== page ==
Magazine article The Christian Century

Still in Poor Health

Magazine article The Christian Century

Still in Poor Health

Article excerpt

IT SEEMED AT TIMES during last fall's presidential election that the most crucial issue facing the nation was the price of prescription drugs for senior citizens. Besides indicating the importance of the over-65 voting bloc, the candidates' focus on this issue revealed how limited political aspirations are these days, especially on health care. Comprehensive reform of health care is virtually a dead issue. Ever since Hillary Clinton's proposal for universal access to health care crashed and burned during Bill Clinton's first term, it's been a political axiom that only incremental changes are feasible.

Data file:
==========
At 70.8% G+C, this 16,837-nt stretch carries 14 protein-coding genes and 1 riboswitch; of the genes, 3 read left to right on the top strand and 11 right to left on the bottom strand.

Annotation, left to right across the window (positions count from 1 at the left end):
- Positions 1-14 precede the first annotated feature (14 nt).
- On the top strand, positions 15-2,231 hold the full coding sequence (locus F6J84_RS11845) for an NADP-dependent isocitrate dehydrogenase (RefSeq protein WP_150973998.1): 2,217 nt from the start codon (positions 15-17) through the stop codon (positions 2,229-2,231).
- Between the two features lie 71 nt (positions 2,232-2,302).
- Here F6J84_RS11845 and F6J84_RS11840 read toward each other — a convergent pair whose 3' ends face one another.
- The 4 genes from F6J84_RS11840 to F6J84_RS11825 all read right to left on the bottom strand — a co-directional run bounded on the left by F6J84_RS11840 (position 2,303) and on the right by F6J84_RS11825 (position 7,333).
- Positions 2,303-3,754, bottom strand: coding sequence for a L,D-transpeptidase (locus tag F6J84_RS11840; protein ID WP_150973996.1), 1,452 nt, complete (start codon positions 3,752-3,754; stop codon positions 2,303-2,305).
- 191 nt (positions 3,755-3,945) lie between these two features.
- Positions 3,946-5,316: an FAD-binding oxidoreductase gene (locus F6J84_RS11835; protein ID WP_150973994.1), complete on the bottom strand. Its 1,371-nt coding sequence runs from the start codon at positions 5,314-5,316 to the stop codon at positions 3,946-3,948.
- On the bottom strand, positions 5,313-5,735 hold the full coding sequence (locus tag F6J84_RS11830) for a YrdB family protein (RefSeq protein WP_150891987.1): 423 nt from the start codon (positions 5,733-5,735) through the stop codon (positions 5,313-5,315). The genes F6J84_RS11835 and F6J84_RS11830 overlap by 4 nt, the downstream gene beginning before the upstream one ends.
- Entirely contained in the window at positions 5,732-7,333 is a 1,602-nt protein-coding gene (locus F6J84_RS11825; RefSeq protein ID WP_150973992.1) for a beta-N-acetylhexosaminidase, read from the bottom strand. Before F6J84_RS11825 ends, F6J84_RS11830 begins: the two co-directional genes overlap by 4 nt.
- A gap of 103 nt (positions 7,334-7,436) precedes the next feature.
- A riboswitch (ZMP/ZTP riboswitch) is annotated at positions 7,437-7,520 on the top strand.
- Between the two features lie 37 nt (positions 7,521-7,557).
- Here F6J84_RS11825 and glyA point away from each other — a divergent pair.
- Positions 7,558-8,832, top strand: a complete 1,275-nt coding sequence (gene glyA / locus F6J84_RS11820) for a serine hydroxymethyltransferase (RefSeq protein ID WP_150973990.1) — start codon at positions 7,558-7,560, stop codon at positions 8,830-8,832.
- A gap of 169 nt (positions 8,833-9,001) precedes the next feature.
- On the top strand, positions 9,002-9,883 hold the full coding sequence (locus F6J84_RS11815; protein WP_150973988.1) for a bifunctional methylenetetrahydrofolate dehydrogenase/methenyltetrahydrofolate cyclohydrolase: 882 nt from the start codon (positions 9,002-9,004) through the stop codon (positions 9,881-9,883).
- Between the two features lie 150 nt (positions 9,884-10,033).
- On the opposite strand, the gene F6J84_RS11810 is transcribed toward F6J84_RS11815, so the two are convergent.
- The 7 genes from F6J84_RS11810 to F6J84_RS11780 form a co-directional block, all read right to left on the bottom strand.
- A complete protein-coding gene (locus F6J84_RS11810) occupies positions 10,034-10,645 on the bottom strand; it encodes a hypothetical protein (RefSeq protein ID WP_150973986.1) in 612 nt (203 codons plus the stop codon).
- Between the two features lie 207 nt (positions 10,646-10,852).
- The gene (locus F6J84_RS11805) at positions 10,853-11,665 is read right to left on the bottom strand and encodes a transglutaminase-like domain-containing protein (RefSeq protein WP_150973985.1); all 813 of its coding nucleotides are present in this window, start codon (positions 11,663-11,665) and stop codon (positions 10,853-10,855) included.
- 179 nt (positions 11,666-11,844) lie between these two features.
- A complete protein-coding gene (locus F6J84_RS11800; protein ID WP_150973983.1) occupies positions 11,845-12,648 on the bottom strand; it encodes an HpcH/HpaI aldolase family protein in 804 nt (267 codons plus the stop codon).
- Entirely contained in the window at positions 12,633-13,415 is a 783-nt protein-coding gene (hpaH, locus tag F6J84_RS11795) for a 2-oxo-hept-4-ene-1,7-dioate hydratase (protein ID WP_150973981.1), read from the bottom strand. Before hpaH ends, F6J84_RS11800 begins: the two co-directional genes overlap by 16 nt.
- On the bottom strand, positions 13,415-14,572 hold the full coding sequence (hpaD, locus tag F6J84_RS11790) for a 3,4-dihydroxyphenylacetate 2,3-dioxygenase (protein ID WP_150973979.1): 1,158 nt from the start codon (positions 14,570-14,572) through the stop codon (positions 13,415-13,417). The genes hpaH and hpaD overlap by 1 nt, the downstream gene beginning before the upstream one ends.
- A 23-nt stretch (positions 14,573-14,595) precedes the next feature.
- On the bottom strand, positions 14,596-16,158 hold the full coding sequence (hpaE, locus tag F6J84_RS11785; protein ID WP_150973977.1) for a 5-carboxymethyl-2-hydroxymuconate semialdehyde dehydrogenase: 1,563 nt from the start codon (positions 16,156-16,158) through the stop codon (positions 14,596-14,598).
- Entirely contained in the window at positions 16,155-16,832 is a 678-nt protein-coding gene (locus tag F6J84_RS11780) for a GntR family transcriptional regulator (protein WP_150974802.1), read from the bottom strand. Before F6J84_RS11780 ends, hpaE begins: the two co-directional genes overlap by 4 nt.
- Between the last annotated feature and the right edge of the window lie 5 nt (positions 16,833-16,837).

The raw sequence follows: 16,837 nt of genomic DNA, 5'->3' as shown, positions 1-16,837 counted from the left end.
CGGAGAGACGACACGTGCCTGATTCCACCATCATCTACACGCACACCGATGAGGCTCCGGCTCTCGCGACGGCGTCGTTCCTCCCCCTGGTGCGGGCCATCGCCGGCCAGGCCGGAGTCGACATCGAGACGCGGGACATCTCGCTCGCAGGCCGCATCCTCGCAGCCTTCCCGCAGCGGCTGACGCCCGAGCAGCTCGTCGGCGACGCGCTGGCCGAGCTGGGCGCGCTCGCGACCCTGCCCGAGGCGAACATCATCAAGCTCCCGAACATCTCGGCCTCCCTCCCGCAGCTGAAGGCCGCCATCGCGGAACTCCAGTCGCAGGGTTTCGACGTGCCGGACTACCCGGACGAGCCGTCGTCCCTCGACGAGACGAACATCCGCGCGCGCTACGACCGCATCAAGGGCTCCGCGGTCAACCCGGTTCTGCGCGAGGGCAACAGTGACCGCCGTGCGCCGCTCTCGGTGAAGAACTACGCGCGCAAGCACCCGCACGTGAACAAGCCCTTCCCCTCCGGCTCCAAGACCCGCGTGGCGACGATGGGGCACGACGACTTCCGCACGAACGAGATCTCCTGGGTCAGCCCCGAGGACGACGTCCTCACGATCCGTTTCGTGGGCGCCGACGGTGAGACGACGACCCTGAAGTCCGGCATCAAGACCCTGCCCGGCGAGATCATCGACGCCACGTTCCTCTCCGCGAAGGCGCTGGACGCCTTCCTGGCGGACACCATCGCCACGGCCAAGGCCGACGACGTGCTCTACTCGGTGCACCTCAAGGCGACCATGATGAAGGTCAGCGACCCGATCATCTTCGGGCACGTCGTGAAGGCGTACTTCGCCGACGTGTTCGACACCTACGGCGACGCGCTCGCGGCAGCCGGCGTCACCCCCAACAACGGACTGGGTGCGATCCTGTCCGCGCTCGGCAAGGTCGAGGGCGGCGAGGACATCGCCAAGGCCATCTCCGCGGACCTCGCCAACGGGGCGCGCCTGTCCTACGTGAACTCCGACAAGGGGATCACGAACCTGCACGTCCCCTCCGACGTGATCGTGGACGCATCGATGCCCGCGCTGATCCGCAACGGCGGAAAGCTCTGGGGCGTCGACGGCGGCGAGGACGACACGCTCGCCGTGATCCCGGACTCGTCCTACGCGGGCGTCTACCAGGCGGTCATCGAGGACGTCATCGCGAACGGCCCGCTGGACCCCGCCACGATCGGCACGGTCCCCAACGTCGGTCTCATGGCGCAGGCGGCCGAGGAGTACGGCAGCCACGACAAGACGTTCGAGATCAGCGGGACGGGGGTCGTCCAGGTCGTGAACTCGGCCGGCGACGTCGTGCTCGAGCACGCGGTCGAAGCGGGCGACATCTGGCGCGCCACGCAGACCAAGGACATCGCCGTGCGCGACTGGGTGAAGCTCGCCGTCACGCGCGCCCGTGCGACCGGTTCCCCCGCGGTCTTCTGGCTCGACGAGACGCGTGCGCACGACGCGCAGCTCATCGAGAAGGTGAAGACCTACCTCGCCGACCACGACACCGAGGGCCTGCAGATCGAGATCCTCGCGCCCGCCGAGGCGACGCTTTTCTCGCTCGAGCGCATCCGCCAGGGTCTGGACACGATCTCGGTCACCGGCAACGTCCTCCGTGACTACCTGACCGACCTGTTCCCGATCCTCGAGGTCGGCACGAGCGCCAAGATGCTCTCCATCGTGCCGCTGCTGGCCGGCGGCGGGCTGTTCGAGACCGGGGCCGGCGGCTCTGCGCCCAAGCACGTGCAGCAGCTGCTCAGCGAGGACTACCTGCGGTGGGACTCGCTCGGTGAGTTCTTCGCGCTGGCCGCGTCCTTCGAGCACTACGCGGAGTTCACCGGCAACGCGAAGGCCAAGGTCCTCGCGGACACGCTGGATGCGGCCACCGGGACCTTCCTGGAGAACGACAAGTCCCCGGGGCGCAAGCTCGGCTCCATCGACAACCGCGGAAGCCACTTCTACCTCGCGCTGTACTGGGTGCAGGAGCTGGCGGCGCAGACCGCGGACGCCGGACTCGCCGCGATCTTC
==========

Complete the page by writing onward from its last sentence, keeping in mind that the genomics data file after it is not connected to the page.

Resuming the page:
Clearly, health care issues remain important to people, and politicians of all stripes want to address some of the glaring problems. Meanwhile, the politicians have decided to ignore the fundamental flaws in the system. All the problems that led to the quest for universal access in the early '90s remain with us. The nation continues to spend about twice as much per capita on health care as does Canada or Western Europe, but with poorer outcomes as judged by figures on infant mortality and life expectancy. And though many people in the U.S. enjoy the best medical care in the world, over 40 million people are uninsured (a figure that has grown through the '90s), whereas other nations are able to provide coverage for all citizens. As Marcia Angell of Harvard Medical School wrote recently in the American Prospect, the "only plausible explanation" for this situation is that the U. …

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